the fire all but destroyed the original collection of books, as well as artworks by Sir William Dobell, OBE (1899-1970) and Thomas Gainsborough (1727-88).7 Richard Heathcote, the former Director of Carrick Hill (2004-17), observed that, “during their honeymoon ... they began to understand that their South Australian home would need to stand as a symbol of their own cultural origins and as a link with another life so geographically distant from the one into which they were born”. The Beaudesert sale allowed them to emulate the style of living and entertainment typical of upper class English households. It was a bold and extraordinary act to acquire fittings that dictated so forcefully the shape of the dwelling into which they would be incorporated. Bill and Ursula were the first to transport back to Australia sufficient doors, windows, fireplaces, oak panelling and a great staircase from one great English house around which to build a complete home. What better way for a couple with loyalties both in South Australia and Britain to bridge the vast physical distance between the two locations?8 While the main residence was under construction from 1937 to 1939, the Haywards purchased adjoining parcels of land from Springfield Real Estate in 1936 and 1938 respectively.9 This brought the total size of the Carrick Hill estate to 100 acres (forty hectares), including approximately sixty-four acres (twenty-six hectares) of native bushland. Ursula Hayward designed Carrick Hill’s inner formal garden, with the intention that its vistas and the extensive landscaped grounds echo those of her childhood home at Birksgate.10 She chose specific aspects of an arts and crafts Edwardian style garden to be part of her grand view at Carrick Hill, particularly in the use of hedges, lawn terracing and stone paving. The surrounding grounds, modelled on the English country park, featured groves of trees, including hawthorns, quinces, medlars and nut trees. Olive groves were planted along the west perimeter, and on the other slopes grew crepe myrtles, Irish strawberries and a Moreton Bay fig. Ursula Hayward was particularly fond of roses, and had rose beds planted along the entrance drive, and around the tennis court. In 1990, the Alistair Clark Rose Garden was created at Carrick Hill in tribute to Alistair Clark (18641949), one of Australia’s greatest rose cultivators. At the rear of the property, below the elm trees and between two flower gardens, is a feature unique in Australian garden design – the pleached pear arbour. The term ‘pleach’ is derived from the Latin plectere meaning ‘to plait’ or ‘weave together’. Pleaching is an ancient technique that was known to the Romans and much admired in mediaeval Europe. Hornbeam and lime were favoured, but the inspiration for using pear trees at Carrick Hill was possibly a result of the Haywards visiting Batemans (c.1634), the Jacobean sandstone manor house in East Sussex owned by Rudyard Kipling (1865-1936). During the Hayward’s time, a large team of gardeners and groundsmen were employed to look after the estate. One of those gardeners, Cliff Jacobs, began working at Carrick Hill in 1936 and retired in 1986, the year the property was officially opened to the public by H.M Queen Elizabeth II. > Derwent Lees (1884-1931), The Yellow Skirt (c.1914), oil on wood, 50.7 x 38.3 cm. (Collection of the Carrick Hill Trust, Adelaide, Hayward Bequest.)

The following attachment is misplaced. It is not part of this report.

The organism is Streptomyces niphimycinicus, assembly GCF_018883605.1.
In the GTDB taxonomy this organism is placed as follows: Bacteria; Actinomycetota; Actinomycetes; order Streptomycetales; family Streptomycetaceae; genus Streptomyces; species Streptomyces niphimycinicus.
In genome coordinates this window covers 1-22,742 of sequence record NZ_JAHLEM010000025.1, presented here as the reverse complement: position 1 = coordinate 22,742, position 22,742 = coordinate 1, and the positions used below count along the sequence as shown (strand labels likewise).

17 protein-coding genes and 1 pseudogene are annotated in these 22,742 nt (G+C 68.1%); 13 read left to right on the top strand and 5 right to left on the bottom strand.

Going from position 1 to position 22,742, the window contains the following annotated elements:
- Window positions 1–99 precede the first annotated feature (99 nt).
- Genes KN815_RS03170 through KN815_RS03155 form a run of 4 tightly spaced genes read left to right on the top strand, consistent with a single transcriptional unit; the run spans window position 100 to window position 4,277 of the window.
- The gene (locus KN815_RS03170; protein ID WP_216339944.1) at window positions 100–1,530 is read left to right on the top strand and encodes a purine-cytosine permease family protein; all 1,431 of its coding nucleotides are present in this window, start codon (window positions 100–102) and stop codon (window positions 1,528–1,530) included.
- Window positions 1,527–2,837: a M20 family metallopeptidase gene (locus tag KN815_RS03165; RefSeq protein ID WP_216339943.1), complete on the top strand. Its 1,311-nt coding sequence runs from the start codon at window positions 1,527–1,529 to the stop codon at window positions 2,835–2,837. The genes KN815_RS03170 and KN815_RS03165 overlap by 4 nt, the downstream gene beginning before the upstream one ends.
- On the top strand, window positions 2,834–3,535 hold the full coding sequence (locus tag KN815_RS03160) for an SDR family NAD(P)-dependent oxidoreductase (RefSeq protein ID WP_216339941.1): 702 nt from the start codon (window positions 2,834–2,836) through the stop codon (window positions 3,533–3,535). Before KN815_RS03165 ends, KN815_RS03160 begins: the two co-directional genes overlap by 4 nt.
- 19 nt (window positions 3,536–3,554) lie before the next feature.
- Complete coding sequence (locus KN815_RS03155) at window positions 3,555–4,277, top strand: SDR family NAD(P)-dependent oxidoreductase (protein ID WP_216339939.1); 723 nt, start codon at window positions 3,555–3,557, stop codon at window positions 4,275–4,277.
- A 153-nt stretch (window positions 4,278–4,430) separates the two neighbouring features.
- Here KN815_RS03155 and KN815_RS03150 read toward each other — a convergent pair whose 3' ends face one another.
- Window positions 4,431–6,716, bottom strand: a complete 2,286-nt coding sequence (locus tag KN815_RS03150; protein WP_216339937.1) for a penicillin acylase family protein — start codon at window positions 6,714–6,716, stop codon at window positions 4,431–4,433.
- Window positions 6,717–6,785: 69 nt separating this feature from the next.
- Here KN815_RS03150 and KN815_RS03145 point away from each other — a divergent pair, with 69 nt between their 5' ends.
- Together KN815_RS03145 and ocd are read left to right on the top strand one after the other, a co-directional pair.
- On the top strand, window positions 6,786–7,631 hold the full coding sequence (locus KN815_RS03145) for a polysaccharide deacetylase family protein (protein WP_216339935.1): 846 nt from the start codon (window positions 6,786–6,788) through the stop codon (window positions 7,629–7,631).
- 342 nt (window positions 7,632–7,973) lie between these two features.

Published on Dec 11, 2017
Published on Dec 11, 2017
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